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Published 1 February 2018

Hot weather having big impact on New Zealand’s “water tower” glaciers

Otago Research Team

The current high temperatures in New Zealand’s South Island are having a concerning effect on glaciers and ice fields, according to University of Otago researchers.

A research team has returned this week from The Gardens of Eden and Allah; one of New Zealand’s largest but least known ice fields, which straddles the Southern Alps and feeds major rivers such as the Rakaia and Rangitata in Canterbury and Whanganui on the west coast.

Associate Professor Dr Nicolas Cullen of the University of Otago Geography Department and Dr Pascal Sirguey of the Surveying School say there is now some urgency to determine the evolving processes at play in these alpine areas, and episodes of hot weather such as the current one are causing considerable changes that point to a concerning future.

“What we’re seeing from these current high temperatures is a massive melt-off of snow. This snow usually provides a protective layer above ice fields and glaciers that reflects energy from the sun,” Dr Sirguey says.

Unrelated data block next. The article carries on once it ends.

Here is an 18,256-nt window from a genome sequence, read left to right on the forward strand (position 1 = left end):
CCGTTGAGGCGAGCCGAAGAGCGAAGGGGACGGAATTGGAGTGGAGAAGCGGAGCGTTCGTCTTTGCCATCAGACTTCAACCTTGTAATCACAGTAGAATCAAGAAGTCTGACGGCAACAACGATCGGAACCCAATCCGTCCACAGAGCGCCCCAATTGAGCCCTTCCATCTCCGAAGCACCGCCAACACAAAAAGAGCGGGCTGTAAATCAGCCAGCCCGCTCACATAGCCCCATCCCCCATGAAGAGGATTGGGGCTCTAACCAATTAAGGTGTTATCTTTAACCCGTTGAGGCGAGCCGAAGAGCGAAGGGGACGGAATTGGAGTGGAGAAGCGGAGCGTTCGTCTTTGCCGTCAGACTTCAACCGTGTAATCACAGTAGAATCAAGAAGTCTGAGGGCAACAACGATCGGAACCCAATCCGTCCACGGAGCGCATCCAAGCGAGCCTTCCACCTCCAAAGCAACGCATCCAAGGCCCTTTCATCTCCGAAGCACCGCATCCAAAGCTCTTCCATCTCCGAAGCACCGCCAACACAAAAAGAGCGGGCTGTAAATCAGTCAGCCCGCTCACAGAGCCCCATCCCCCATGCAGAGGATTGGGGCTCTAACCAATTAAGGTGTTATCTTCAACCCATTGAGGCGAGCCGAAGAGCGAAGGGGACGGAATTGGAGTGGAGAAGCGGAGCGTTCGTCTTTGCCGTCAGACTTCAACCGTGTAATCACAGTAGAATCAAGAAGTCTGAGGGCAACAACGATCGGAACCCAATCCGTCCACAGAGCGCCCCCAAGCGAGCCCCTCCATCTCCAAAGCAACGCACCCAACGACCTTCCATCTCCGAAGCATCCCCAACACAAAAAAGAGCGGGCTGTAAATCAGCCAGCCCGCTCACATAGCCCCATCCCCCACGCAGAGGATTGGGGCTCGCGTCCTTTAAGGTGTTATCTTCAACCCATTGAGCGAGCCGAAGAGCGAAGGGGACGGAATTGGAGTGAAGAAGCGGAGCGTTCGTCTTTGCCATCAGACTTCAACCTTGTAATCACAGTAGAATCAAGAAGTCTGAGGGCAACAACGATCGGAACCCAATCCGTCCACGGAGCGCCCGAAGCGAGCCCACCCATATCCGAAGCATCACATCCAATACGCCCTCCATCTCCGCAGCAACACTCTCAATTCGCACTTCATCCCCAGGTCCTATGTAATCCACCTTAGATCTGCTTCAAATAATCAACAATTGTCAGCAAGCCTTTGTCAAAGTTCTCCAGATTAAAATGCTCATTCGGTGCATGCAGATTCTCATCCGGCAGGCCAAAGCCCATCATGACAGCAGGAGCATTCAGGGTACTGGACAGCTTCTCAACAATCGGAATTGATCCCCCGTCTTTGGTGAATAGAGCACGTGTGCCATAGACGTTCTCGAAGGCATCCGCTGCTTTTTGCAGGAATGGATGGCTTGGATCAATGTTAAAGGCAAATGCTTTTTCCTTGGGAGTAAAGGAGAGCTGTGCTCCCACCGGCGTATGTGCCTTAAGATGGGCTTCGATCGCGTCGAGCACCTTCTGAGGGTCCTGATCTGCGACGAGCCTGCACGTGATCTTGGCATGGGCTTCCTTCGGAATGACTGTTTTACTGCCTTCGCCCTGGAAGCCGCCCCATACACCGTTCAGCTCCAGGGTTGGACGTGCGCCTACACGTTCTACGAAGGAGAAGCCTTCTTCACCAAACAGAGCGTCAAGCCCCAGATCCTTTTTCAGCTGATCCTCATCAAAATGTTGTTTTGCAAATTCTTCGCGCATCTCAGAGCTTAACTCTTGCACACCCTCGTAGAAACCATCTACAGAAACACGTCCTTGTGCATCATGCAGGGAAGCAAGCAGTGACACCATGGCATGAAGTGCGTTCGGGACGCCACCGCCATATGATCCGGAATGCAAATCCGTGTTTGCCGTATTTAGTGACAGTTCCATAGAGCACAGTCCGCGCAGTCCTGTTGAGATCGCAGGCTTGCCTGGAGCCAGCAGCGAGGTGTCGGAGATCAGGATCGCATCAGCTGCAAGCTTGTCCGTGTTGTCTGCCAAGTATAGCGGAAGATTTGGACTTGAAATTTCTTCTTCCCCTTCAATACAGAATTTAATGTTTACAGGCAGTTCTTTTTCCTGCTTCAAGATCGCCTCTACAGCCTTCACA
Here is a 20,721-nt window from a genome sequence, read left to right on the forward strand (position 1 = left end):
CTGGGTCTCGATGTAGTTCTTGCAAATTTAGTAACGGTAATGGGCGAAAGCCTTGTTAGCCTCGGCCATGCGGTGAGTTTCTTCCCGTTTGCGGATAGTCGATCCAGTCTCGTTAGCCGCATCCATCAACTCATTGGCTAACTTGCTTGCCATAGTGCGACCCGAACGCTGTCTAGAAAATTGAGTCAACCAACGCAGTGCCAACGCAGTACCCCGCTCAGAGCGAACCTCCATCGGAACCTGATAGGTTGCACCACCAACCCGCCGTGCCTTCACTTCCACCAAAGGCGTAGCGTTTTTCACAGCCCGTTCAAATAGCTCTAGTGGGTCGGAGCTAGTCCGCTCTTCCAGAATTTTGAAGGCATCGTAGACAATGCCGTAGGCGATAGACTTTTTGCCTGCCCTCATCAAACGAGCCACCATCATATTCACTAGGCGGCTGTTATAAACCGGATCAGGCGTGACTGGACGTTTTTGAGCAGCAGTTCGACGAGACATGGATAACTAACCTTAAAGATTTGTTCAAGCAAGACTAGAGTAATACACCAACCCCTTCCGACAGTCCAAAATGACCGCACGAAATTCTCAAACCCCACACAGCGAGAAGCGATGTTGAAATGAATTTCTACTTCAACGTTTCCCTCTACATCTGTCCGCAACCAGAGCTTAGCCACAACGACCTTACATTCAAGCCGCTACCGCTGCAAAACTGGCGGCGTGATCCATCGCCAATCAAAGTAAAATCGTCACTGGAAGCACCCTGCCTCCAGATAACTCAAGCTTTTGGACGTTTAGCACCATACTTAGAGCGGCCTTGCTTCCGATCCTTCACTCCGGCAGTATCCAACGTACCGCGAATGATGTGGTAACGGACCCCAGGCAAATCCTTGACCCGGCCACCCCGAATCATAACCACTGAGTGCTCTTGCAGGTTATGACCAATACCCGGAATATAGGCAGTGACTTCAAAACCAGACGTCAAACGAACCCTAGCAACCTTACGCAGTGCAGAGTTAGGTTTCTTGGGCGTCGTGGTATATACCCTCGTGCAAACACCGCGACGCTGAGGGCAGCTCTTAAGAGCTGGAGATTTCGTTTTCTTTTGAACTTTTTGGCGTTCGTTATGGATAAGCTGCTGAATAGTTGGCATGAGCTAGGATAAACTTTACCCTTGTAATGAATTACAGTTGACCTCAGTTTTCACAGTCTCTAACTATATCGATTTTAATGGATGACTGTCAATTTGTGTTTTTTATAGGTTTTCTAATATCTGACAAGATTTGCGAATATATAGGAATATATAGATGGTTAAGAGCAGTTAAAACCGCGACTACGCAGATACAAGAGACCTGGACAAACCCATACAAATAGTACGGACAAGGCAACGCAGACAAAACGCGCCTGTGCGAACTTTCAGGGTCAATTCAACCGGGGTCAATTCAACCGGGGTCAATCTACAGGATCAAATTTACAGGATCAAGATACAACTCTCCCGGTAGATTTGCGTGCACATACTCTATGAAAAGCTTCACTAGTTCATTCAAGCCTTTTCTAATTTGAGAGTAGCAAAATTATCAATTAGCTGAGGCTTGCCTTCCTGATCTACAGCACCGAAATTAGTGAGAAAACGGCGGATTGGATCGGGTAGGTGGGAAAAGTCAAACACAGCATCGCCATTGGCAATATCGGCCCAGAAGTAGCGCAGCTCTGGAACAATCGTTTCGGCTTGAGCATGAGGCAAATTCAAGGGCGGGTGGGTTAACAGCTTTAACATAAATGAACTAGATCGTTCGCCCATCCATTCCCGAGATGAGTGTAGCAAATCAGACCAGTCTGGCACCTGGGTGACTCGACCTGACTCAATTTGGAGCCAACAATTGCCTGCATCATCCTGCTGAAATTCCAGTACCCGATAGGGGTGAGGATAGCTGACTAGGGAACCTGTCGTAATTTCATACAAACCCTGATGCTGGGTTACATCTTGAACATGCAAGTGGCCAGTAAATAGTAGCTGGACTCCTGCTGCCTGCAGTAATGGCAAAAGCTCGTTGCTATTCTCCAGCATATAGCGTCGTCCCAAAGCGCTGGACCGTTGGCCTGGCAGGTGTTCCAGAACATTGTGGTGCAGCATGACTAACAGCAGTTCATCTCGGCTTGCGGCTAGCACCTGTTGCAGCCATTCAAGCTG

"Glaciers are in retreat and that is definitely linked to climate change. Air temperature is a governing factor in the health of ice fields and glaciers as it controls melt and whether it rains or snows. As such, the changes in both the timing and volume of runoff from glaciers and seasonal snow will affect New Zealand’s hydropower generation, irrigation, and agriculture in the future. These are our water towers. While precipitation (rain) provides the main input to our river catchments, once the snow has melted glaciers help to sustain water flow to our rivers. Water availability is set to become a major issue,” 

As such, the changes in both the timing and volume of runoff from glaciers and seasonal snow will affect New Zealand’s hydropower generation, irrigation, and agriculture in the future. These are our water towers. While precipitation (rain) provides the main input to our river catchments, once the snow has melted glaciers help to sustain water flow to our rivers. Water availability is set to become a major issue,” Dr Cullen says.

Dr Sirguey and Dr Cullen are currently investigating ways to gain clearer data on ice field changes, harnessing the latest satellite technology and modelling to get a bird’s eye view from space to measure changes in The Gardens of Eden and Allah ice field.

 

For further information contact Dr Cullen at nicolas.cullen@otago.ac.nz | Dr Sirguey at pascal.sirguey@otago.ac.nz

RESEARCHER

Dr Nicolas Cullen & Dr Pascal Sirguey

ORGANISATION

University of Otago